Limpag: Cebu startup builds solution for race signups-A A +A
Sunday, August 10, 2014
LIKE many people building startups, Race.ph co-founders Aaron Lee Yap and Paul Bray Ouano wanted to fix a problem they encountered themselves. In their case, it was the hassle in registering for fun runs.
Ouano said that when he was still actively joining fun runs, he’d often go to the Cebu City Sports Center to register for an event and at times find nobody manning the registration booth. He said it was a hassle to keep on coming back just to register for a fun run.
“We both had fulltime jobs so mag-apas gyud ka just to register,” Yap said.
Yap is the chief operating officer of a Japanese online English as a Second Language (ESL) School. Ouano is a freelance web developer who has worked with some of the top local companies, building online systems for them. He also has foreign clients.
Yap said they long thought of putting up a system like Race.ph but their busy work schedules got in the way. Ouano said he started working on the site in 2009 yet. The design they used right now was done in 2012.
Race.ph was launched last May, with the actual name finalized just two weeks before the unveiling. Yap said the name of the system underwent an evolution, with the previous ones not relating to running or marathons. They thought of using race.ph late and considered themselves lucky the domain name was still available.
Race.ph is a website that allows people to sign up for runs, marathons, triathlons and other fitness events and pay the registration fees via credit cards, PayPal, bank transfers or through money remittance services.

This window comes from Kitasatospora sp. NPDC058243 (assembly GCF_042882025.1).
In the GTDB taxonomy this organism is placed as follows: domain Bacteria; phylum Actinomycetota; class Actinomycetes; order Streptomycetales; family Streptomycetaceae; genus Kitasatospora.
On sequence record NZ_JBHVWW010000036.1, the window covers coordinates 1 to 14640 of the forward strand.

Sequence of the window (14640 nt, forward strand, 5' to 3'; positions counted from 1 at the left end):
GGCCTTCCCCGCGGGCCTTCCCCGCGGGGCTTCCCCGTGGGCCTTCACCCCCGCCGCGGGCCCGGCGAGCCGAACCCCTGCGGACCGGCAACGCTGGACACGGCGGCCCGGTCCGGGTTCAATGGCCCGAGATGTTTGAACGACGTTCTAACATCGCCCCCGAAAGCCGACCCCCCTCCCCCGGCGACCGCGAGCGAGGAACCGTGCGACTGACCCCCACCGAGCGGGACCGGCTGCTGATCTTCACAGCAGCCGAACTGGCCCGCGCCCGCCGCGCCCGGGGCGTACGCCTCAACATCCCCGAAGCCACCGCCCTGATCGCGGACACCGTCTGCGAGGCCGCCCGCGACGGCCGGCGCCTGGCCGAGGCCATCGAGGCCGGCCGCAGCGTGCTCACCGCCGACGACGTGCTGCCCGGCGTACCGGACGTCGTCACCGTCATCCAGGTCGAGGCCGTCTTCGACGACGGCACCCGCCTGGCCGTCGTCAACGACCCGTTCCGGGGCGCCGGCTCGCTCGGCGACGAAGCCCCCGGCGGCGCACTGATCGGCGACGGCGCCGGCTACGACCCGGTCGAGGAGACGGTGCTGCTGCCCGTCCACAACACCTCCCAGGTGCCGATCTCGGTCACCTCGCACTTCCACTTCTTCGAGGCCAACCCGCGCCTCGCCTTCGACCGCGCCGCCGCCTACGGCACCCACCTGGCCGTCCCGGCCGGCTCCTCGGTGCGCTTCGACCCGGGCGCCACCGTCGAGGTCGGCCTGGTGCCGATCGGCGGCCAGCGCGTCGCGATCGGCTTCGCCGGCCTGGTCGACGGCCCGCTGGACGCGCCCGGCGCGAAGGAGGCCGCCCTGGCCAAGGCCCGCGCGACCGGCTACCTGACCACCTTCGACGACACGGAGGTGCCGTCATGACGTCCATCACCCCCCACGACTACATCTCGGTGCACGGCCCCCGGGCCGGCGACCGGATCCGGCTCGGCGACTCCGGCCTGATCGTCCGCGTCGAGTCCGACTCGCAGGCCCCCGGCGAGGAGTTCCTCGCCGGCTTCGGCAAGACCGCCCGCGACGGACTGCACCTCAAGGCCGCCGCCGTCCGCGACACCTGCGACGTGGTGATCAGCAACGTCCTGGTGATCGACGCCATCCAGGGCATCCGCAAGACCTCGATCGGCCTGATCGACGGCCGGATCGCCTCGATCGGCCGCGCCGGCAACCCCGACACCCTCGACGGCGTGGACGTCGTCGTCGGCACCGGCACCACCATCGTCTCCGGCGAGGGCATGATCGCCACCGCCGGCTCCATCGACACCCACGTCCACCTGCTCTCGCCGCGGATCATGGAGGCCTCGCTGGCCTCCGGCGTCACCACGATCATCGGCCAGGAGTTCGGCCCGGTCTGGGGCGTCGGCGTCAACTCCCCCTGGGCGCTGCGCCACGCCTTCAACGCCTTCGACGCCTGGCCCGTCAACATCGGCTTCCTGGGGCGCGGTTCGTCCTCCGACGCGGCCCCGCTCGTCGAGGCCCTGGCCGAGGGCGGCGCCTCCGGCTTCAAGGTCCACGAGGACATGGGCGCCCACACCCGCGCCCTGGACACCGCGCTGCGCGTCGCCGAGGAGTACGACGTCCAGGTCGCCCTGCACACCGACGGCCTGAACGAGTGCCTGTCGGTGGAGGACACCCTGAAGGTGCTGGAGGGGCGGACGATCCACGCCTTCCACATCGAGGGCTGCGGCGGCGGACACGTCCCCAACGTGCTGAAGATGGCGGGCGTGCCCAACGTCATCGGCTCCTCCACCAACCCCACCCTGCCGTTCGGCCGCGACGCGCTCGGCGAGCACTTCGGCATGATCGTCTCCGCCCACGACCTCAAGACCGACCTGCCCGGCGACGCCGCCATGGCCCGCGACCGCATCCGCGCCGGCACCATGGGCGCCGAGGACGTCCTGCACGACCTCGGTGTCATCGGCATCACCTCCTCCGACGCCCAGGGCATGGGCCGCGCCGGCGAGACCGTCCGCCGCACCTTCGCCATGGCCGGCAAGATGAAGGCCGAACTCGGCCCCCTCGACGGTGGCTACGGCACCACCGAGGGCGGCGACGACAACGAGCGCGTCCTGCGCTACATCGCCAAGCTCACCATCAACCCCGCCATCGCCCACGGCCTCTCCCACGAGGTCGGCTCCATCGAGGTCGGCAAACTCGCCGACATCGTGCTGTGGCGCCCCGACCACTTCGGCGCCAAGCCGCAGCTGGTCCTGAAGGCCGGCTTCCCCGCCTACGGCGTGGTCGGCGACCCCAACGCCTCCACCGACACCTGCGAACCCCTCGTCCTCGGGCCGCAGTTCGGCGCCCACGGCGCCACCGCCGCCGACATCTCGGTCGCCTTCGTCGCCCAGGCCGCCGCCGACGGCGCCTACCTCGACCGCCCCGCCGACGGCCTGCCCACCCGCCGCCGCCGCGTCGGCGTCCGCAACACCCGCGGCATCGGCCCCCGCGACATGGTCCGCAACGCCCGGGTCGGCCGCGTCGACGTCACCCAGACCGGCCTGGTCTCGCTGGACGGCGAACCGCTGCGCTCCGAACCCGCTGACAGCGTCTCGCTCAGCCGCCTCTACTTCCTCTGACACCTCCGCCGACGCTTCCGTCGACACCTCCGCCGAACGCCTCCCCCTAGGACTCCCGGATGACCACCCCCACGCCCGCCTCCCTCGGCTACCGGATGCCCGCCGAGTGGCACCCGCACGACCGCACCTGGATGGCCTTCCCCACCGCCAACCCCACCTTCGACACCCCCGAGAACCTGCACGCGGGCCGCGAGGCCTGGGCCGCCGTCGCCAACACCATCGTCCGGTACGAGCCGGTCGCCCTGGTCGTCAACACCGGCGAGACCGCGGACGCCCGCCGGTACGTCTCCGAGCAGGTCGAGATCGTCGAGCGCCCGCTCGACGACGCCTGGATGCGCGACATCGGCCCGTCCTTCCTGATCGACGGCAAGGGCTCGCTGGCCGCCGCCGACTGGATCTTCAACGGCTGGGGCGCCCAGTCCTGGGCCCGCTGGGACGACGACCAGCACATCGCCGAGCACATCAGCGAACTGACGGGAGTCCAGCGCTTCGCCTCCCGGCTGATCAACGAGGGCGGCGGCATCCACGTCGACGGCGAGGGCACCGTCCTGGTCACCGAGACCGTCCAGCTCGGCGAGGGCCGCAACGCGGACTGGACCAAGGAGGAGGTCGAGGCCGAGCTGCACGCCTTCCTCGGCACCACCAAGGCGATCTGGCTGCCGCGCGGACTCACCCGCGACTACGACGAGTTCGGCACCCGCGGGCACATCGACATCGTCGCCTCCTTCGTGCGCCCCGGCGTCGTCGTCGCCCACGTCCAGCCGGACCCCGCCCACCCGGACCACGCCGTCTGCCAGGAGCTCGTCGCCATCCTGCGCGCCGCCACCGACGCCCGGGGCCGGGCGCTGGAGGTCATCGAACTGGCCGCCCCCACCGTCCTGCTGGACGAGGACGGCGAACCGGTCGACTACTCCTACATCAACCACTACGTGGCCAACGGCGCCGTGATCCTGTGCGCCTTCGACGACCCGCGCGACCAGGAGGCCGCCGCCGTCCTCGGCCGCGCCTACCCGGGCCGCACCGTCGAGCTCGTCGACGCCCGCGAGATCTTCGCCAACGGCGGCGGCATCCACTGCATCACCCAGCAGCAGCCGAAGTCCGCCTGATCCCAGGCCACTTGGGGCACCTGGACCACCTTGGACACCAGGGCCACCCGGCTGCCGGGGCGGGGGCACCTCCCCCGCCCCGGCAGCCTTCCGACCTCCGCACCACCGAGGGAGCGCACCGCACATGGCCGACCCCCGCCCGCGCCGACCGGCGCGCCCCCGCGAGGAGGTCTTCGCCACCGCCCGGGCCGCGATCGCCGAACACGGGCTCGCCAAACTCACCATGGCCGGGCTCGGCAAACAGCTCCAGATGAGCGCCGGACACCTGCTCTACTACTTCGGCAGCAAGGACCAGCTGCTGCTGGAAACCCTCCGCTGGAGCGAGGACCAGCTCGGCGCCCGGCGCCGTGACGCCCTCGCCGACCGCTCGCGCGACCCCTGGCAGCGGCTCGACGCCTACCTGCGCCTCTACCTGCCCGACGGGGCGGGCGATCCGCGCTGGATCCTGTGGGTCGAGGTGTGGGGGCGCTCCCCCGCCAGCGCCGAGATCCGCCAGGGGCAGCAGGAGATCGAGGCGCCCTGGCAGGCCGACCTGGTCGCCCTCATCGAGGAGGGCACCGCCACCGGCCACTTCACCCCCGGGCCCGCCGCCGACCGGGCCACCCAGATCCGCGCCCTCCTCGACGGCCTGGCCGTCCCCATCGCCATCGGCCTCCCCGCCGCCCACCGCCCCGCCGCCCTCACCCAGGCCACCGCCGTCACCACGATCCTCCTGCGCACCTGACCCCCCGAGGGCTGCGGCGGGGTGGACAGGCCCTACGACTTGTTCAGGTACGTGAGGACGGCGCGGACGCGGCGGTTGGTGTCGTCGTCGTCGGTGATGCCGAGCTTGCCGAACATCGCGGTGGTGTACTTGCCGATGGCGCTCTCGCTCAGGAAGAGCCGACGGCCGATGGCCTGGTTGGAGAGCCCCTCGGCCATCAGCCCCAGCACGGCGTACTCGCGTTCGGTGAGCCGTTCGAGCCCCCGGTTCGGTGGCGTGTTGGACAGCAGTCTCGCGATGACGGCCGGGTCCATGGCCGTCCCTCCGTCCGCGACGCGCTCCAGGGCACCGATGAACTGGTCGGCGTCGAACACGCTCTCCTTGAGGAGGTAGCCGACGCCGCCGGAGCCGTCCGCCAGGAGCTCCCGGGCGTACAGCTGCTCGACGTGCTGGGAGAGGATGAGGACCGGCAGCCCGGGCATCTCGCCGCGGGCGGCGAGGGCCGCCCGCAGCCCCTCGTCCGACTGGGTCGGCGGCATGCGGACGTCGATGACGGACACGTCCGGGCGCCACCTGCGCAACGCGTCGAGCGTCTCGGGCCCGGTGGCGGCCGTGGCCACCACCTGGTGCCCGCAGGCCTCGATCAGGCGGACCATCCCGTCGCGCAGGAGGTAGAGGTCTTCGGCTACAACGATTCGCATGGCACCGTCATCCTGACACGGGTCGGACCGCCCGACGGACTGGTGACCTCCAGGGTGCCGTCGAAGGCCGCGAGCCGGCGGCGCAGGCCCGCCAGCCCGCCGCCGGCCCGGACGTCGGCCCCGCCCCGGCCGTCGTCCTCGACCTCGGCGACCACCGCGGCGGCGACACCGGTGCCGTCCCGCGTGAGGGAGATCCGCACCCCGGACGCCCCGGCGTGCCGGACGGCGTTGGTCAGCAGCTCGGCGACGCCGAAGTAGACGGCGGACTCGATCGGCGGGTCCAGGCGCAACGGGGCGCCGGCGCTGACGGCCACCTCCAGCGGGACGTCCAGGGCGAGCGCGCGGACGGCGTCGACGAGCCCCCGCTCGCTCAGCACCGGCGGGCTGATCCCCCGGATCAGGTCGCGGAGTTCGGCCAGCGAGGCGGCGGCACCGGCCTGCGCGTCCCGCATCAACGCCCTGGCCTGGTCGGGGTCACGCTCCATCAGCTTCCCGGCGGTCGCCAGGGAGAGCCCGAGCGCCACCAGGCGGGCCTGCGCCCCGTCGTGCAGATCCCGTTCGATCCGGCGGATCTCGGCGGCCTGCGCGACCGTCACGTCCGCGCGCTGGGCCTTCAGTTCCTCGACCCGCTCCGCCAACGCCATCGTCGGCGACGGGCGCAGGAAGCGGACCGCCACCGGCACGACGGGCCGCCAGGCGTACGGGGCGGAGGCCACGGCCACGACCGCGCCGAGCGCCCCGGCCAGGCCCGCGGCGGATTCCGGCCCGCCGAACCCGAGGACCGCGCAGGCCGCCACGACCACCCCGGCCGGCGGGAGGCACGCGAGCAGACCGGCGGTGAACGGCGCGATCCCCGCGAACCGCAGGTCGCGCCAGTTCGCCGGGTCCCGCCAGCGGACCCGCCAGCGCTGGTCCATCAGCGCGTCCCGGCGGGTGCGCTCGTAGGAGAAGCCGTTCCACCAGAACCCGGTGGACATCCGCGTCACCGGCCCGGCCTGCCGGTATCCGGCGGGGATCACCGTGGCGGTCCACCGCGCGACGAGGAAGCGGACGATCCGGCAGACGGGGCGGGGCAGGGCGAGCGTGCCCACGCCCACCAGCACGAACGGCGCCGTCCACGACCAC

For those signing up for out-of-town events, the system allows for shipping of race kits.
Ouano said runners appreciate the ease by which registration is done using their system. The first time a person registers, the system can grab data through his or her Facebook account. All they need to do, he said, is add other details like address and phone numbers. The next time they register, Race.ph can fill up the registration forms using the previous data.
After the race, runners can go to Race.ph to grab photos or even blog about the event. Ouano said the photos can be tagged with the bib number of the participant.
For organizers, Race.ph offers a dashboard that gives them a real-time overview of the progress in sign-ups, from the number of registrants to details such as gender and categories. The system also allows for an easy integration with paper signups and offline registrations.
The Race.ph dashboard allows organizers to export an Excel file of all registrants that they can use to come up with a master list shortly before the event.
Ouano said organizers appreciate the convenience of the dashboard. He said an organizer of a local run who is thinking of expanding outside Cebu found their system convenient because they could accept and process registrations even if they are just based here.
Ouano and Yap said they are offering the system to organizers for free. They said their plan is to offer the basic online registration service for free and charge for premium offerings like SMS and email messaging to participants or customized layout of pages.
Yap said that when they started, they wanted to focus on Cebu but they now have many clients outside the province. Race.ph handled the registration for the recent Mt. Mayon Triathlon and is handling signups for the Kagay-an Festival Marathon 2014, Bohol International Marathon 2014 and the End-to-End Ultramarathon 65K in Tagum City on Oct. 18.
The two said building a startup in Cebu is made easier by services like the Cebu Business Incubator for IT (CebuInIT) of the University of the Philippines-Cebu, where they are virtual locators.
Ouano also said they are thankful to key people in the local startup community like Tina Amper of TechTalks.ph, whom they described as being generous in giving tips.
Published in the Sun.Star Cebu newspaper on August 11, 2014.